So Rabbi Fhima had no choice but to return to Kiev where he stayed for five years, opening a Jewish boarding school which had a tremendous educational impact on local Jewish children.
After five years, during which Rabbi Fhima had married his Israeli-born wife Rivka (nee Cordova), he said: "I felt I had maximised the potential in Kiev and was looking for a new challenge."
So on August 15, 2000, moving from the Ukraine to Pinsk in Belarus, Rabbi Fhima opened the country's first Jewish boys' boarding school.
This was quickly followed by a parallel girls' boarding school, the renovation of the local Beis Aharon shul, summer camps and the establishment of a yeshiva for students from abroad.
Rabbi Fhima also has a programme to send his schools' graduates abroad to further their education at Jewish schools, colleges and universities in Israel and the USA.
He said: "I believe in teaching each child according to his or her ability. I decided that, rather than build up a nucleus of committed graduates in Belarus, it was more important to allow each student to broaden their educational horizons by leaving the country."
Initially, some of the Pinsk graduates did move on to Manchester Jewish Grammar School, but when difficulty arose in obtaining British visas Rabbi Fhima decided to redirect his students to the USA and Israel where they would meet more Jews of Russian origin.
So how does Rabbi Fhima, who takes not a penny for his services but runs a business in Belarus, fund this massive project whose policy is not to refuse an excellent secular and Jewish education to any child in Belarus?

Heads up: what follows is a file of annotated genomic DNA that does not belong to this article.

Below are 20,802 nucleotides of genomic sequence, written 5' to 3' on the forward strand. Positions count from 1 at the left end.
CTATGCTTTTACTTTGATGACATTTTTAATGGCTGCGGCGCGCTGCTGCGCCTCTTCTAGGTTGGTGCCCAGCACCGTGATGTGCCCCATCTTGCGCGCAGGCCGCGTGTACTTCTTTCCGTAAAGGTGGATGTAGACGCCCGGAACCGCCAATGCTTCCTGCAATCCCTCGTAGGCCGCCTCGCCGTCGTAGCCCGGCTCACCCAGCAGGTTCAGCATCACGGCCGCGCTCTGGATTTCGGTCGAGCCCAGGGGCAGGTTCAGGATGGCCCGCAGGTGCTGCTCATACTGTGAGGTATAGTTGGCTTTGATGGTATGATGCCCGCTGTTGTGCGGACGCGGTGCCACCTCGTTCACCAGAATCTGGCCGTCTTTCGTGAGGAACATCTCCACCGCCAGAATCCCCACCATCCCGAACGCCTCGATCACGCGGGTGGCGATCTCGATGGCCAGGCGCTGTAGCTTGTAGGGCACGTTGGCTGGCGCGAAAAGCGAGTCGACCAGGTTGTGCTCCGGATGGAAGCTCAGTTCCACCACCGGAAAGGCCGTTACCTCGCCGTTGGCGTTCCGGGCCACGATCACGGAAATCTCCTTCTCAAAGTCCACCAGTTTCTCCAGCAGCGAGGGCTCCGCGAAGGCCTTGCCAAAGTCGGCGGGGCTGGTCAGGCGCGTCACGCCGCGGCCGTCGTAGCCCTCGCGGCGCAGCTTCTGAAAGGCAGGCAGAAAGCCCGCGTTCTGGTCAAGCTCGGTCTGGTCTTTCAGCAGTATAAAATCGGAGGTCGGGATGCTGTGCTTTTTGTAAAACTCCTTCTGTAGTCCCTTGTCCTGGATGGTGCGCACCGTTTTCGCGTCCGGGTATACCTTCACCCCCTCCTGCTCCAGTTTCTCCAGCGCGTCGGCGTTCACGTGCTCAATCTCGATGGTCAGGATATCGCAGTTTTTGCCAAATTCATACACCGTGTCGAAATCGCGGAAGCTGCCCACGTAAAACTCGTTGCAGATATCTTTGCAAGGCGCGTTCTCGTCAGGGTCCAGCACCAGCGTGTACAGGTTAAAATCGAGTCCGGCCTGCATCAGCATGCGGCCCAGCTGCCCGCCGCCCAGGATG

Miraculously, he says, through the help of mainly anonymous donors, as well as by the committee Belarus United, run by Rabbi Barry Marcus of London's Central Synagogue, which recently funded a new boys' school campus.
He tells of an amazing story of how a trip to Snowdonia with Manchester family members led to a surprise donation.
Rabbi Fhima was so overwhelmed by financial pressures that he decided to go back home to Manchester for a break.
On the Sunday morning, he went with his father and brothers for a hike on Mount Snowdon. Returning in the afternoon, they noticed a car containing Orthodox Jews that had hit a lamppost.
Stopping to see if they could help, they discovered that no one had been hurt in the crash. However, the car driver and passengers were on their way to make up a minyan for a rich Jew in his Welsh holiday home, but they were short of a 10th man.
The four Fhimas obliged and in the break between afternoon and evening prayers Rabbi Fhima regaled the assembly with tales from his Pinsk institutions.
His host was so impressed that he asked the rabbi to come to his Manchester office the following day. When he arrived, the wealthy businessman asked the rabbi how much he needed to clear his institutional debts.
He replied: "Three hundred and fifty thousand dollars, at which the businessman took out his cheque book and wrote a cheque for that amount.
Rabbi Fhima says: "I then realised that God had guided every move I had made."
He describes his life as a "rollercoaster" journey - on one occasion he was arrested by the Belarussian powers-that-be on espionage charges.
Nevertheless he claims it is extremely fulfilling, especially when he succeeds in saving the lives of cancer patients for whom he organises appropriate treatment when necessary.
He adds: "Many British people are descended from Holocaust survivors. All my pupils are the grandchildren of survivors."
To donate to Rabbi Fhima's projects, log on to www.yadyisroel.com